3D Systems Corporation (NYSE:DDD) stock rose to as high as $69.41 last Tuesday amid takeover speculations and short covering. However, the stock plunged to $61.62 by Friday. Last week, Citigroup and RBC Capital Markets analysts said in separate research reports that a potential takeover of 3D Systems is unlikely due to its high valuation. Even if someone doesn’t buy the 3D printing company, it still has immense growth opportunity, says Alcaraz Equity Research.

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3D Systems to help Intel and Google in robotics

Alcaraz says that the Rock Hill-based company stands to benefit from consumer robotics. Intel Corporation (NASDAQ:INTC) plans to launch a $1,600 Jimmy the Robot later this year. The chipmaker designed early prototypes of the robot using 3D printers. People who buy Jimmy the Robot can customize its looks with the help of 3D printers. Intel aims to make robots affordable and socially interactive to serve people better.

Alcaraz Equity Research says, in the future, there would be several versions of robots that can perform multiple household tasks. Intel is likely to adopt app-based approach to consumer robotics. It will help people install different functional capabilities in their robots. Meanwhile, Google Inc (NASDAQ:GOOGL) (NASDAQ:GOOG) is also interested in consumer robotics. The Internet giant has acquired about a dozen robotics companies, including Boston Dynamics, since last year. Alcaraz notes that consumer robots can become as ubiquitous as smartphones and smart TVs.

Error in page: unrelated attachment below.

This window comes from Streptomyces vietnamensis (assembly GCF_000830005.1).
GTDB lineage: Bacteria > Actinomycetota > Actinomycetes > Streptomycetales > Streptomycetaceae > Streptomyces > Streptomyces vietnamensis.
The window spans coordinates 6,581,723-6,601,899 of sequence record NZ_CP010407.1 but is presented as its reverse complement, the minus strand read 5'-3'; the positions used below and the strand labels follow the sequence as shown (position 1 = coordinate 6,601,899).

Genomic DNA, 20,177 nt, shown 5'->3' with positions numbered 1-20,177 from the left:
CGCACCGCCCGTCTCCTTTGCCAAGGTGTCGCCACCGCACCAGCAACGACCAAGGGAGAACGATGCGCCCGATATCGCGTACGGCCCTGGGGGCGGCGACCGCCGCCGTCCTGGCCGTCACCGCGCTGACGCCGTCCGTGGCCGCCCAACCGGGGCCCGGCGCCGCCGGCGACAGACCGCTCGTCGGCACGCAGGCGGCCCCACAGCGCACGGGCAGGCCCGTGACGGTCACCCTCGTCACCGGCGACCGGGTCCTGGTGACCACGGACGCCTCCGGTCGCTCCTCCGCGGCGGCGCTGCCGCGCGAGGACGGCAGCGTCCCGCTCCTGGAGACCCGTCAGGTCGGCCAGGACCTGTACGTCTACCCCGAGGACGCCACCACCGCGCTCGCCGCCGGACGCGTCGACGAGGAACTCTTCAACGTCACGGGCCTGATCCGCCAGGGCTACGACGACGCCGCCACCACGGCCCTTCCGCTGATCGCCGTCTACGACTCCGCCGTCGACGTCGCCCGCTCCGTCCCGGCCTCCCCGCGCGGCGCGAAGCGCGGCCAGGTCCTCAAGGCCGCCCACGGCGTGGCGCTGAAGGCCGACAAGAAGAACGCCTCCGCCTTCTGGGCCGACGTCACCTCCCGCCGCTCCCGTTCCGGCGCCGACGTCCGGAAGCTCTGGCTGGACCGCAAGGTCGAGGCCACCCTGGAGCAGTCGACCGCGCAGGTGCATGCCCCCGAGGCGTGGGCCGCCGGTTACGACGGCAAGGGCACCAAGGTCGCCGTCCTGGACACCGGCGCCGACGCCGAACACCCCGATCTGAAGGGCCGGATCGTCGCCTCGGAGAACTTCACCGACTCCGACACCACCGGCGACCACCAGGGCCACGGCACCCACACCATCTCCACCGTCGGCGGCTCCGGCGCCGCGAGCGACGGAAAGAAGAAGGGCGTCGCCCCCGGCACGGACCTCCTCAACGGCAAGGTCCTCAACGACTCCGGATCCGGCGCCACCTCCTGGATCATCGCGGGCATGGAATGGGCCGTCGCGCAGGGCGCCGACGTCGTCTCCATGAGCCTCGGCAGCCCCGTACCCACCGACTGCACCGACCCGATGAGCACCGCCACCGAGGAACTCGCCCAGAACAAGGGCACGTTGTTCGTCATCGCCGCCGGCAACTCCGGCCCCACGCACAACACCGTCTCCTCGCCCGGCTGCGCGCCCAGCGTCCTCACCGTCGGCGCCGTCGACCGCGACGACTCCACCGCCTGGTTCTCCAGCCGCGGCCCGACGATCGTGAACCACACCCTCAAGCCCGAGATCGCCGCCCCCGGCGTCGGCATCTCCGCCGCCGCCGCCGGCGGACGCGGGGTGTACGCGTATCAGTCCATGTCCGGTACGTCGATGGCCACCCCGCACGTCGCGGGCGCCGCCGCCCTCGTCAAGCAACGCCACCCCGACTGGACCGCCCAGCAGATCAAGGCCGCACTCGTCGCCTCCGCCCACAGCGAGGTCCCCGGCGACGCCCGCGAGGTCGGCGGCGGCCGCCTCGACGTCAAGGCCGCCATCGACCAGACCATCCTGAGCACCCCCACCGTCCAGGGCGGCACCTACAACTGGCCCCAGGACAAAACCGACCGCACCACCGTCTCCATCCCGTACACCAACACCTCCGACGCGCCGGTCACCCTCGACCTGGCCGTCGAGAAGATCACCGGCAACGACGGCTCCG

Intel and Google already collaborating with 3D Systems

3D Systems will be one of the biggest beneficiaries of the rise of consumer robotics, thanks to its dominant position in additive manufacturing. Intel is already using the Rock Hill-based company’s software to let people scan in 3D through the chipmaker’s RealSense technology. Google has already partnered with 3D Systems for its Project Ara. The search engine giant is likely to tap 3D Systems again to develop customizable and modular robots.

With its Phenix, 3D Systems has a lead in direct metal printing. Google and Intel’s robots are unlikely to be in pure plastic forms. So, they can turn to Phenix for metal 3D printing.